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March 2011



Published by: Quercus, 2010; ISBN: 978-1848660564 (hbk) 352pp. List price: £12.99 

CroftonThe ‘bitesize’ approach to popular science is becoming increasingly popular, as is telling the human stories behind accounts of theories and hypotheses that otherwise risk being dry and impersonal. One of the most important outcomes of books like Science Without the Boring Bits is to bring home the fact that science doesn’t always get it right – as any ‘Whiggish’ account of science, marching ever closer towards truth misleadingly suggests, ignoring all the strange cul-de-sacs and deviations that scientists have meandered through, on their way to finding the ideas that stuck.

Thus, we learn that even the great Charles Darwin had his ‘stupid moment’, investigating into the musicality of worms, while time and again scientists have confidently stated that we know nearly everything we need to – a highlight being the Linnean Society President who declared that “this year has not been marked by any striking discoveries”. He was speaking of 1859 – only a few months after the Linneans had heard Darwin and Wallace’s paper On the Tendency of Species to form Varieties; and on the Perpetuation of Varieties and Species by Natural Means of Selection.

Occasionally, mistaken ideas have had more serious consequences than wasted time spent in the company of worms, bassoons and whistles. The danger of signing up too early to a fledging theory is well illustrated by the craze for radium as cure and cosmetic (‘Let “Caradium” do for you what it has done for thousands across the world!”), and for lobotomy to alleviate the slightest mental difficulty.

The book is helpfully arranged in chronological order, giving a timeline of the humorous, bizarre and nonsensical antics of scientists from 3750BC to the present day. They are also categorised according to discipline – sometimes anachronistically, especially since these categories are applied to examples dating from eras before they were recognised. But the wide variety ensures there is something for everyone, as does the varying length of entries. This is a book to dip in and out of, rather than reading cover to cover. There are many similar offerings on the market already; but if they all serve to reinforce the point that scientists are not only fallible, but have a sense of humour, there will never be enough of them.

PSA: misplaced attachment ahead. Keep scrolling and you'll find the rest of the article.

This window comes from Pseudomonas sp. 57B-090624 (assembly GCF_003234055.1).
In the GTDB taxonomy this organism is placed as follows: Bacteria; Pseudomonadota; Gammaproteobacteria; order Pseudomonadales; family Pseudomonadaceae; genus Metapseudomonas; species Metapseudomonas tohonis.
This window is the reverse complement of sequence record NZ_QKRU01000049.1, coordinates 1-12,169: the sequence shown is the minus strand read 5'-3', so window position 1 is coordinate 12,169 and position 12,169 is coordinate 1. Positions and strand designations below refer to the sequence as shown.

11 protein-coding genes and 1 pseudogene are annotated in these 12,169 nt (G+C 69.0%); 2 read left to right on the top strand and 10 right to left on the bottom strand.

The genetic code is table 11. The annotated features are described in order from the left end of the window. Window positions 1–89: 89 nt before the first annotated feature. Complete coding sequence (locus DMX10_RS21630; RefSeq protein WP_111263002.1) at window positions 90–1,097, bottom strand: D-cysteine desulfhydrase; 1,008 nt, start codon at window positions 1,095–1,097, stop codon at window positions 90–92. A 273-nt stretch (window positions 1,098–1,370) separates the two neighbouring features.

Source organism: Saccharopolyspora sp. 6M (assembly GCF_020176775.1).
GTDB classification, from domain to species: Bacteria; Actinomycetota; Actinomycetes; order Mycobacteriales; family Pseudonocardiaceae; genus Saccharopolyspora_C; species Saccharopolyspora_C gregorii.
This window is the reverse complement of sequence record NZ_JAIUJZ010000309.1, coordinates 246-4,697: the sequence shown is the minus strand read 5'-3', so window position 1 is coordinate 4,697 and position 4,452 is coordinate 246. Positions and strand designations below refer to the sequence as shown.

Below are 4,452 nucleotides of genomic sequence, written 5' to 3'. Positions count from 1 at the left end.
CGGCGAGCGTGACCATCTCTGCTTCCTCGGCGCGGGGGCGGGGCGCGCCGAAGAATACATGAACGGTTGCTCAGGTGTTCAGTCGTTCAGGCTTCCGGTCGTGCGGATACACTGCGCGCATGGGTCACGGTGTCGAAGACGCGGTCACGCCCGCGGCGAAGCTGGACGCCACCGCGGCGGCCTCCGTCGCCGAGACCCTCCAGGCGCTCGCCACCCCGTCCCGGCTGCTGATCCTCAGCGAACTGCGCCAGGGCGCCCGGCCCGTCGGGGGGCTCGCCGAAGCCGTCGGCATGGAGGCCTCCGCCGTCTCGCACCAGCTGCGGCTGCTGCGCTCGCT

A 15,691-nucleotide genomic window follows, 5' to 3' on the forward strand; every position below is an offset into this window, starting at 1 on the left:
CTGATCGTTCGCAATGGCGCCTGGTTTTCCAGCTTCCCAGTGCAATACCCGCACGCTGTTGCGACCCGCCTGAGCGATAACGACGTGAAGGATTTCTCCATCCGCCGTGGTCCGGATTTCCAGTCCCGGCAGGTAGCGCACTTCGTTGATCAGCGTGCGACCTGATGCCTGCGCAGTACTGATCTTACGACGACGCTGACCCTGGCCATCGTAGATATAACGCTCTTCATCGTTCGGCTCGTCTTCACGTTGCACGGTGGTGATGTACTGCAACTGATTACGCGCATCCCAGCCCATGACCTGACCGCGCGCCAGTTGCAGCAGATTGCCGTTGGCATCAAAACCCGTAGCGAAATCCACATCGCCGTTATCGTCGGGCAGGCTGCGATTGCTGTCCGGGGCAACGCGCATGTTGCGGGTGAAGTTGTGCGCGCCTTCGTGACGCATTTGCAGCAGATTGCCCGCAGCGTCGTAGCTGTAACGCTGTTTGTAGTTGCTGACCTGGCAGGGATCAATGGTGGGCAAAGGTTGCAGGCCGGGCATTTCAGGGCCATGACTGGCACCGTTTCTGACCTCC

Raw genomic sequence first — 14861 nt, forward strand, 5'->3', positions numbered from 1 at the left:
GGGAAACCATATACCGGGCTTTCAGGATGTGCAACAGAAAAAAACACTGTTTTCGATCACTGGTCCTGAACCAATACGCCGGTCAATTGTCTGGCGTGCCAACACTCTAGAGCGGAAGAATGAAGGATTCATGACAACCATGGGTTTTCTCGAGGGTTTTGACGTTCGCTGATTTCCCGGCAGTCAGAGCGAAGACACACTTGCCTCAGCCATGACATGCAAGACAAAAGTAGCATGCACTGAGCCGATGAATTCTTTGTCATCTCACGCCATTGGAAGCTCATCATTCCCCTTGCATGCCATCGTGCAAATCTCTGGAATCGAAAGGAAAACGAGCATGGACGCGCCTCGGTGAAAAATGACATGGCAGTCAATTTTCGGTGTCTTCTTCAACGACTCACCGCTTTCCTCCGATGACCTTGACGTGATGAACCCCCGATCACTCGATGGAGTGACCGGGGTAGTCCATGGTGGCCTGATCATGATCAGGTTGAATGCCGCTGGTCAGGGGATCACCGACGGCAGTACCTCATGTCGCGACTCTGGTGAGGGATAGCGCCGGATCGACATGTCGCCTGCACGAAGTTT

Reviewed by Sarah Day




Published by: Wiley-Blackwell Publication date: 2010. ISBN: 978-1-4051-9909-4 288pp. List price: £24.95 (pbk); £75.00 (hbk)

The title of Michael Leddra’s book may have seemed an incongruous choice of holiday reading during a time, last summer, when for me, time really didn’t matter! But I was far from disappointed. Time Matters takes the reader through a comprehensive synopsis of the topic; through rock dating and time scales, plutonism and neptunism, uniformitarianism and catastrophism, evolution and creationism, and onto continental drift and plate tectonics. Each concept, set into its own historical timescale, details the development and discoveries that have shaped our understanding of geological time, by the people most notably involved.

Time Matters is more than a textbook and reads with the accessibility of a novel. Clearly written by an educationalist, the reader’s own understanding is frequently challenged with appropriate use of “discussion point questions” which make the text much more interactive. The author also provides additional background to the topics discussed as well as further reading suggestions. Indeed, he frequently quotes from an extensive bibliography that further directs the reader to new ideas for study, and it is this synthesis of so many current books on this topic that makes Time Matters such a useful publication. Thus the book, which is liberally illustrated with black and white photos, maps and diagrams and a very good index, is an ideal introduction to a topic that is central to any study of the earth sciences.

This is certainly appropriate for the A-Level/first year university market and as a background to the development of understanding of the earth sciences for the educated layman. As the book covers so many important topics - remnant magnetism, geological principles, radiometric dating techniques and mountain building to name but a few - the A-Level student and Year 1 undergraduate will find it a particularly useful reference. Whilst the cost may be prohibitive for school class copies, this is certainly one for the departmental and main library. I thoroughly recommend the paperback version of the book to colleagues and students alike - you will not be disappointed.

Reviewed by Pete Loader, St Bede’s College, Manchester